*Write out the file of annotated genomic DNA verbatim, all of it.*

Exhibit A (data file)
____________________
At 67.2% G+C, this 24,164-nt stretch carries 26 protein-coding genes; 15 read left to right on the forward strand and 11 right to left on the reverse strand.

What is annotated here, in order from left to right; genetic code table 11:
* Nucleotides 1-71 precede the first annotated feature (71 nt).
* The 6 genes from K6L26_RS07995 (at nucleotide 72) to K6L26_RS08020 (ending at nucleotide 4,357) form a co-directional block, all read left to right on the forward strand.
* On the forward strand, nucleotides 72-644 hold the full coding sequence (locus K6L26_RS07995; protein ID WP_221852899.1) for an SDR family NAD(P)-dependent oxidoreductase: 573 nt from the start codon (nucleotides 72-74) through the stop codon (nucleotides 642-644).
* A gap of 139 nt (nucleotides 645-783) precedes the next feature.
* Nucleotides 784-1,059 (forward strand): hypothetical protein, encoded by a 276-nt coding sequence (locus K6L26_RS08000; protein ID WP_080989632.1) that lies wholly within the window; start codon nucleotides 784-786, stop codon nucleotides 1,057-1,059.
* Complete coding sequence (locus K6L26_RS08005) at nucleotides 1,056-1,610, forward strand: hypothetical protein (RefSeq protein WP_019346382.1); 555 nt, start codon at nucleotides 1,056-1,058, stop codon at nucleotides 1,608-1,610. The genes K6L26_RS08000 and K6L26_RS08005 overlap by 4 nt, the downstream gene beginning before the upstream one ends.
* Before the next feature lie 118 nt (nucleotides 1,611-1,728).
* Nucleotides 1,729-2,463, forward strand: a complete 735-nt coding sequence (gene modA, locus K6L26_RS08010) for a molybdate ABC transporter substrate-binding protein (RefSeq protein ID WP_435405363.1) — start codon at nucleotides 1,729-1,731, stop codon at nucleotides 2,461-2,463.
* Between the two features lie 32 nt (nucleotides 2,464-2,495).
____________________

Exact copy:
At 67.2% G+C, this 24,164-nt stretch carries 26 protein-coding genes; 15 read left to right on the forward strand and 11 right to left on the reverse strand.

What is annotated here, in order from left to right; genetic code table 11:
* Nucleotides 1-71 precede the first annotated feature (71 nt).
* The 6 genes from K6L26_RS07995 (at nucleotide 72) to K6L26_RS08020 (ending at nucleotide 4,357) form a co-directional block, all read left to right on the forward strand.
* On the forward strand, nucleotides 72-644 hold the full coding sequence (locus K6L26_RS07995; protein ID WP_221852899.1) for an SDR family NAD(P)-dependent oxidoreductase: 573 nt from the start codon (nucleotides 72-74) through the stop codon (nucleotides 642-644).
* A gap of 139 nt (nucleotides 645-783) precedes the next feature.
* Nucleotides 784-1,059 (forward strand): hypothetical protein, encoded by a 276-nt coding sequence (locus K6L26_RS08000; protein ID WP_080989632.1) that lies wholly within the window; start codon nucleotides 784-786, stop codon nucleotides 1,057-1,059.
* Complete coding sequence (locus K6L26_RS08005) at nucleotides 1,056-1,610, forward strand: hypothetical protein (RefSeq protein WP_019346382.1); 555 nt, start codon at nucleotides 1,056-1,058, stop codon at nucleotides 1,608-1,610. The genes K6L26_RS08000 and K6L26_RS08005 overlap by 4 nt, the downstream gene beginning before the upstream one ends.
* Before the next feature lie 118 nt (nucleotides 1,611-1,728).
* Nucleotides 1,729-2,463, forward strand: a complete 735-nt coding sequence (gene modA, locus K6L26_RS08010) for a molybdate ABC transporter substrate-binding protein (RefSeq protein ID WP_435405363.1) — start codon at nucleotides 1,729-1,731, stop codon at nucleotides 2,461-2,463.
* Between the two features lie 32 nt (nucleotides 2,464-2,495).